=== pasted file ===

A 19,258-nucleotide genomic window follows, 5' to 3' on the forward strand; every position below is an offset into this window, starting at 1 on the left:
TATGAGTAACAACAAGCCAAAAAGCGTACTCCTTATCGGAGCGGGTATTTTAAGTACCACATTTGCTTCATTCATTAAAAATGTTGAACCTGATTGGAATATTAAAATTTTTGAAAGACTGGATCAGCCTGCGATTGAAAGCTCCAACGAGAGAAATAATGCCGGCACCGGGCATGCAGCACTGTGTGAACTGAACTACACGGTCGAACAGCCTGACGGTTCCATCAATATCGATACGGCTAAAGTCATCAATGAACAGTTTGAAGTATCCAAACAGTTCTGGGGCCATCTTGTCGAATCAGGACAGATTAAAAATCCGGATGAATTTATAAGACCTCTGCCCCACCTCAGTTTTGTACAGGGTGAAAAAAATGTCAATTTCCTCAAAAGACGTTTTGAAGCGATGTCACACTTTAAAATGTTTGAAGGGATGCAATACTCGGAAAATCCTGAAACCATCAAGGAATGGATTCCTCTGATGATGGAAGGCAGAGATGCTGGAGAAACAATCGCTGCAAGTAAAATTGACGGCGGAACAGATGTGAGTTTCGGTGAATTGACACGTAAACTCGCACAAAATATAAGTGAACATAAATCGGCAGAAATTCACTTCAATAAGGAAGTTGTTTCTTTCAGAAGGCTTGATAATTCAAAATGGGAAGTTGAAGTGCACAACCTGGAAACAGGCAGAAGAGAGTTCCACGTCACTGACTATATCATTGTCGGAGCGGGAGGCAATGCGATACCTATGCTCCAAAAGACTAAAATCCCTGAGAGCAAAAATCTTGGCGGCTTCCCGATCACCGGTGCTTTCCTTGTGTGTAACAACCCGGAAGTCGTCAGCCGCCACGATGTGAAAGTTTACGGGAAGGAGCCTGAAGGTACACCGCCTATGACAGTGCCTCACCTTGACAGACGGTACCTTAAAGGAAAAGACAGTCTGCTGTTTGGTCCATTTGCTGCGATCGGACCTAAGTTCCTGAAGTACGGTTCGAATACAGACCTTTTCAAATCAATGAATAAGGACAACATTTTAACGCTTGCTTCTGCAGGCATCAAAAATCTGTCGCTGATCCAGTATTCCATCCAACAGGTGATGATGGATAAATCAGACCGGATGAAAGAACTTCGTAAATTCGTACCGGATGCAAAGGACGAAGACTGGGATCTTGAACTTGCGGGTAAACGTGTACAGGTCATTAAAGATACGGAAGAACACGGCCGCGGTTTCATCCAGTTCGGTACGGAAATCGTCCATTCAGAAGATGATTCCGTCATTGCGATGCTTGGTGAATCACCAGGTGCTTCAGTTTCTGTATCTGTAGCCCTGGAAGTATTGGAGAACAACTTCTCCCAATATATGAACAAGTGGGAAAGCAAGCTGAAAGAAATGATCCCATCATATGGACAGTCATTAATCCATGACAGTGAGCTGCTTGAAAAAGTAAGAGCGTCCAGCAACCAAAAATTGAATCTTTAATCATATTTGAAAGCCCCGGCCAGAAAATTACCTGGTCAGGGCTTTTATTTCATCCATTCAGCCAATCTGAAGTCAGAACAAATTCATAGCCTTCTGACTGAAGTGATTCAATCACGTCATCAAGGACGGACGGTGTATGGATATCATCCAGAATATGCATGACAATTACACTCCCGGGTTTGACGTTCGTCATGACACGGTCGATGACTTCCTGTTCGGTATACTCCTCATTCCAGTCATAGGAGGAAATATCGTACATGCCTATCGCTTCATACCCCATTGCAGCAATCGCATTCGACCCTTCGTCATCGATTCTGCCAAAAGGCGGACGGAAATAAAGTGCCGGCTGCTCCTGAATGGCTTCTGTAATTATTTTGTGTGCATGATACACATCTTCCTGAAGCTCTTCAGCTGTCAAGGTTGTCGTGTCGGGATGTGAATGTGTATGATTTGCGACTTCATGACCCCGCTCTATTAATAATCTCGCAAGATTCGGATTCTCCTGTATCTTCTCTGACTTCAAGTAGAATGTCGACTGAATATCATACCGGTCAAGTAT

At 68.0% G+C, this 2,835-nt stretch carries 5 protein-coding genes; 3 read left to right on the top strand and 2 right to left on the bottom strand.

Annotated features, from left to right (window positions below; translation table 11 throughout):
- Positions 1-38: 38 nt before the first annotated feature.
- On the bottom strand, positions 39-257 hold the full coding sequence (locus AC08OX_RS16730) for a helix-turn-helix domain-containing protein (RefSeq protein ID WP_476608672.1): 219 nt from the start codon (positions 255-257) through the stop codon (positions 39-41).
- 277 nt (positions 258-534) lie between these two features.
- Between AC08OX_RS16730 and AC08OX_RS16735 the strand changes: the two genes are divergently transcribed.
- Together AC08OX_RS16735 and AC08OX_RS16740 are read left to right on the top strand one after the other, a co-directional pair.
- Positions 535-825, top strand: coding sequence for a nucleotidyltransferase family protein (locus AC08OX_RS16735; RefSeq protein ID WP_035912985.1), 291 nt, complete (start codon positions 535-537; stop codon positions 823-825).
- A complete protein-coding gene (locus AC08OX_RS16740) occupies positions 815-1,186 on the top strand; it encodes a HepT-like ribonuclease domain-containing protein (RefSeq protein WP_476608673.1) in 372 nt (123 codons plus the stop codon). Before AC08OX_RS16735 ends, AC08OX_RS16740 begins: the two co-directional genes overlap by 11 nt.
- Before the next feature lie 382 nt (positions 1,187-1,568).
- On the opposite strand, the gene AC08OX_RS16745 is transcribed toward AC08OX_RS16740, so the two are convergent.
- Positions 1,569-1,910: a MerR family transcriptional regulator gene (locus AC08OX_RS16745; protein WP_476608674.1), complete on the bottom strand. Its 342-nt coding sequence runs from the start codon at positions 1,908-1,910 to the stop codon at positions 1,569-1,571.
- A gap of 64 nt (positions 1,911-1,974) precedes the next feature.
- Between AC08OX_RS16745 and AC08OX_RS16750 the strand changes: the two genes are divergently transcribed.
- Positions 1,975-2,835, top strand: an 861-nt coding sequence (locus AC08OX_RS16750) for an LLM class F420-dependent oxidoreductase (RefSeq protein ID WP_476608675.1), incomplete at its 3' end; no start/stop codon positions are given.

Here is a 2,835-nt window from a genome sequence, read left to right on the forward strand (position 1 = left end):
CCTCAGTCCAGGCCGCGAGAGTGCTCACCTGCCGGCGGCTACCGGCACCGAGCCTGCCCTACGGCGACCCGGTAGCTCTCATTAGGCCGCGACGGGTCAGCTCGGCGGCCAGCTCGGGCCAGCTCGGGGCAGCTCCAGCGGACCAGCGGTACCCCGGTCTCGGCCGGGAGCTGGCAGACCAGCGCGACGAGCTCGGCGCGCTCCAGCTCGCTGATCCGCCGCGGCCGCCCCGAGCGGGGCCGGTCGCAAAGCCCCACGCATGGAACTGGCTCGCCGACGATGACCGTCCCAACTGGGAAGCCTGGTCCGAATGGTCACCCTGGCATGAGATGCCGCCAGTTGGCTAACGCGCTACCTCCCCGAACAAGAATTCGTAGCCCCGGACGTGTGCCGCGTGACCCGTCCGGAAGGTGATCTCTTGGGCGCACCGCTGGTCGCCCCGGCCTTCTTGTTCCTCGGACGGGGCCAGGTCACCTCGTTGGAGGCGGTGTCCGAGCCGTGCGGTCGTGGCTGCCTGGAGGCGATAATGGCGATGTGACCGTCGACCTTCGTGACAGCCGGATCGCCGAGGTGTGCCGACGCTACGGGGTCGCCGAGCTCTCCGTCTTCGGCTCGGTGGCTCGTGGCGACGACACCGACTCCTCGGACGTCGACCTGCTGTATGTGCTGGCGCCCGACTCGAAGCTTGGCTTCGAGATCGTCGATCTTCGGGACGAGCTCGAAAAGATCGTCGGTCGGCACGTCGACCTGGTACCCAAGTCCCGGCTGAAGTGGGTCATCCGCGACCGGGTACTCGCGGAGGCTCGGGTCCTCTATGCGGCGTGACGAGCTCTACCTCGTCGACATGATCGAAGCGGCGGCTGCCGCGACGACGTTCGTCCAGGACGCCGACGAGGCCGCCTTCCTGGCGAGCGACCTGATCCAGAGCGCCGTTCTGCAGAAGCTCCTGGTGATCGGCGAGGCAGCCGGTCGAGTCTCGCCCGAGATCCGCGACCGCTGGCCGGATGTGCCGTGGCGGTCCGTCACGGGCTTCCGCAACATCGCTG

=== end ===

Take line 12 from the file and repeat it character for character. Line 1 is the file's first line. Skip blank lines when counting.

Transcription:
- Before the next feature lie 382 nt (positions 1,187-1,568).